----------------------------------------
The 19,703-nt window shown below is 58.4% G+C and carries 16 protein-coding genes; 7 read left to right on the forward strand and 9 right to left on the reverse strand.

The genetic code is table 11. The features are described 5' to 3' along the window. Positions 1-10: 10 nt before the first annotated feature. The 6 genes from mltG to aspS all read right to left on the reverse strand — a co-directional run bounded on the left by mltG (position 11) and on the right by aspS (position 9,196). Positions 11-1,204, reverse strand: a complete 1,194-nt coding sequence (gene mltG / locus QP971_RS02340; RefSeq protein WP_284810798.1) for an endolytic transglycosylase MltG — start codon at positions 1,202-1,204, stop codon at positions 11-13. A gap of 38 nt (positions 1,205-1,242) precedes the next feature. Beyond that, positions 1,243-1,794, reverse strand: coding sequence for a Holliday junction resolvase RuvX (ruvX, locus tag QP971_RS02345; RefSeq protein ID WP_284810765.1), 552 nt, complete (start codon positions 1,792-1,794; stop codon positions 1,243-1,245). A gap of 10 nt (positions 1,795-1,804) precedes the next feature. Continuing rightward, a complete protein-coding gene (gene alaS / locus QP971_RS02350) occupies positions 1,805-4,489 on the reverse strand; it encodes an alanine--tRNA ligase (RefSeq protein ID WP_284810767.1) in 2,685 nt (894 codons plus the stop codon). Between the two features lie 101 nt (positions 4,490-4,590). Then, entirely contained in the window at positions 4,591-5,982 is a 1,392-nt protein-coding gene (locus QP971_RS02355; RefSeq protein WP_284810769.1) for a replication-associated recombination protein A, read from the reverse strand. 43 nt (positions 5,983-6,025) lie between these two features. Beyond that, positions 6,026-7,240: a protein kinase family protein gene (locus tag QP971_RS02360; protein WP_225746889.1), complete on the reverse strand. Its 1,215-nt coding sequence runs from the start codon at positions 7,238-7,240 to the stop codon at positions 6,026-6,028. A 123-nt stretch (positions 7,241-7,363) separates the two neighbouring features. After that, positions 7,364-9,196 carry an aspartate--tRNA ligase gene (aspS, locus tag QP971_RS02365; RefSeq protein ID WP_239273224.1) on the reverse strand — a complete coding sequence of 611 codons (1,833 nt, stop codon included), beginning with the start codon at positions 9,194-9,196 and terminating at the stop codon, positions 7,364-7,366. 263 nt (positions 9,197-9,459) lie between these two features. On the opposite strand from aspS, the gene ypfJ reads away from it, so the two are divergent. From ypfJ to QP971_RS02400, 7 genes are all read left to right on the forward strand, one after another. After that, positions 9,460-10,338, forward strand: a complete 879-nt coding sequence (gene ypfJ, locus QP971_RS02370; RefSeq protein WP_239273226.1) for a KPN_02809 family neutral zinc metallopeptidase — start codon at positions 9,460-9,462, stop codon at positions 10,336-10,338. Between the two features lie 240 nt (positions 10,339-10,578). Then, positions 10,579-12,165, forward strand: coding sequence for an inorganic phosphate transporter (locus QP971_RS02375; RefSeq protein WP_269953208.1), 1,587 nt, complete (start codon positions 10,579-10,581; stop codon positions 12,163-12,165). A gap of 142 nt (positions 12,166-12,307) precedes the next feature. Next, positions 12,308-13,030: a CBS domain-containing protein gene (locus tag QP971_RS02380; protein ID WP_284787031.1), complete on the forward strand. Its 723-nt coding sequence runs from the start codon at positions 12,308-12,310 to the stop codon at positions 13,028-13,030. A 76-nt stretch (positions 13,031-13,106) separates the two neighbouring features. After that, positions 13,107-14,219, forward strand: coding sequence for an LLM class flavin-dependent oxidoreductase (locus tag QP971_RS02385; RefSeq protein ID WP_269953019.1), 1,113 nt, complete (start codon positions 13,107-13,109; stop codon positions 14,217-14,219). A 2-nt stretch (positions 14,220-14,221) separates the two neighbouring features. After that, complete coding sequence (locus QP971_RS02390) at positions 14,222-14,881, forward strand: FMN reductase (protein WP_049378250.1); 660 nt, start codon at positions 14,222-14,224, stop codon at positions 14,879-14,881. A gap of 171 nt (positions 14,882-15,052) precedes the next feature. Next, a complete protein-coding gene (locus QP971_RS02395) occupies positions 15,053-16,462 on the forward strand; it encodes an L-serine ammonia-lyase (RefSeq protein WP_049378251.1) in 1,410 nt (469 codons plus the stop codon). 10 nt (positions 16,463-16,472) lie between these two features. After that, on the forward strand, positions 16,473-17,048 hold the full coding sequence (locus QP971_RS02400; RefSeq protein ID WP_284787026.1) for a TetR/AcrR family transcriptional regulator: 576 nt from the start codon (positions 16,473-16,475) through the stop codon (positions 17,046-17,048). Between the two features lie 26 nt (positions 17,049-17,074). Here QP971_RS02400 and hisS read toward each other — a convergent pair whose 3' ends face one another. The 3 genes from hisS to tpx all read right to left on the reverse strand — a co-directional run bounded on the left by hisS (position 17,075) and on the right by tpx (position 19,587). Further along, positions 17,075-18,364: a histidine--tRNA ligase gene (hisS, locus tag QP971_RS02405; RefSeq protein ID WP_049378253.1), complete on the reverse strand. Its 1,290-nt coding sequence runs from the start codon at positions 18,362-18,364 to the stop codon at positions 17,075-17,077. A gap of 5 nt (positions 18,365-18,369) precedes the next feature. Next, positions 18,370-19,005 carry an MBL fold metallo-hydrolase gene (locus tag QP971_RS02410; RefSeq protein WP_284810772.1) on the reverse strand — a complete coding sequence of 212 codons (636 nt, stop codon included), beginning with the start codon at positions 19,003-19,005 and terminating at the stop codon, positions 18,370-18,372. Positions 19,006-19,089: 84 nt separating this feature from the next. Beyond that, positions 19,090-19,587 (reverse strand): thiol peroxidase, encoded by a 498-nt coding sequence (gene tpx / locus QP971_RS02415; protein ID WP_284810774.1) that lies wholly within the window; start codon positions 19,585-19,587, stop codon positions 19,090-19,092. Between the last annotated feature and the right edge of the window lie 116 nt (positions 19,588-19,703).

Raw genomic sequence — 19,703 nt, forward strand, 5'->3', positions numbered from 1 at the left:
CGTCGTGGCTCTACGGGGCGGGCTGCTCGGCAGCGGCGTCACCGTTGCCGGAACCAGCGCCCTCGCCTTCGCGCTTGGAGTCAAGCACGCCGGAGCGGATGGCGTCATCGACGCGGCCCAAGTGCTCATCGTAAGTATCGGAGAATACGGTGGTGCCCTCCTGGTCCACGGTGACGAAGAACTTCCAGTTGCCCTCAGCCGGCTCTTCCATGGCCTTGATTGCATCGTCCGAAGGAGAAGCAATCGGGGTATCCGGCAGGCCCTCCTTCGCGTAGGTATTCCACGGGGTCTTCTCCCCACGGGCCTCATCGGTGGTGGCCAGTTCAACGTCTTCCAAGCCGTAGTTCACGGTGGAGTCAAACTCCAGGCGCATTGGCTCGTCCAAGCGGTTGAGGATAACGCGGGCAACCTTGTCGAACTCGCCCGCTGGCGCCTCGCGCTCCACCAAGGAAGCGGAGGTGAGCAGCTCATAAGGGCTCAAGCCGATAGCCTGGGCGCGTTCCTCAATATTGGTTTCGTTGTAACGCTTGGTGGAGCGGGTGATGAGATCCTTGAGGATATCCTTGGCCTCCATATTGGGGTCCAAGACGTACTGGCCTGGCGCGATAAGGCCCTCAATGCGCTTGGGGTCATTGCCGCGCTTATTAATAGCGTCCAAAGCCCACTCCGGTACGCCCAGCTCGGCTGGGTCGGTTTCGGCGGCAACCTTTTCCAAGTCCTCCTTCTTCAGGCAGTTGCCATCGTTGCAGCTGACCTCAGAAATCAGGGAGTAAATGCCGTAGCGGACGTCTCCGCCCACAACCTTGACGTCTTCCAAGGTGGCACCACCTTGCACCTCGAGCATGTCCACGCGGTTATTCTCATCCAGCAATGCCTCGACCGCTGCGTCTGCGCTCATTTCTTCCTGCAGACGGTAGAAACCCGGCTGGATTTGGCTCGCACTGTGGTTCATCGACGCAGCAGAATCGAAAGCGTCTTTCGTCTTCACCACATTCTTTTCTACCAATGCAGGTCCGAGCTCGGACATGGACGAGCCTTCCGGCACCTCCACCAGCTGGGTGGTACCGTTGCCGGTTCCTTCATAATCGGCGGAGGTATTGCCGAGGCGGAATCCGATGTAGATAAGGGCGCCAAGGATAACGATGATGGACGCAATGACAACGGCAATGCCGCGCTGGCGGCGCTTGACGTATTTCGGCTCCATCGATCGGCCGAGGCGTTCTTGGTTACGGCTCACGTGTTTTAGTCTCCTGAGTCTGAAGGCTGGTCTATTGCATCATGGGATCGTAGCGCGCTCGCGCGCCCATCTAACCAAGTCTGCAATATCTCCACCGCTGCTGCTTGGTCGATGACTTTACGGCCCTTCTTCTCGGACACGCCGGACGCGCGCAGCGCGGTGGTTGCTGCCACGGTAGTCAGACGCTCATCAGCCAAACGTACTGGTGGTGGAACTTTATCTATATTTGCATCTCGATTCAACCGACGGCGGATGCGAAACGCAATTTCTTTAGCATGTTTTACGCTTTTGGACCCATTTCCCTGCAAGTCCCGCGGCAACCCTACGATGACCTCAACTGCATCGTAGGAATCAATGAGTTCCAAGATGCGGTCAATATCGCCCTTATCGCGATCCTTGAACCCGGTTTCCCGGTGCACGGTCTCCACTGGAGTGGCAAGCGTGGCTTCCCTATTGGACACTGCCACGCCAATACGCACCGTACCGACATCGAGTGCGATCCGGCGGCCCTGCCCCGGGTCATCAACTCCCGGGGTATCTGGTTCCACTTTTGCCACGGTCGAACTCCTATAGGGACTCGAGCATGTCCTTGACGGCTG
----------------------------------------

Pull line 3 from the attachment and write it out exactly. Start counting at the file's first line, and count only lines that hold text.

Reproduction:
Raw genomic sequence — 19,703 nt, forward strand, 5'->3', positions numbered from 1 at the left: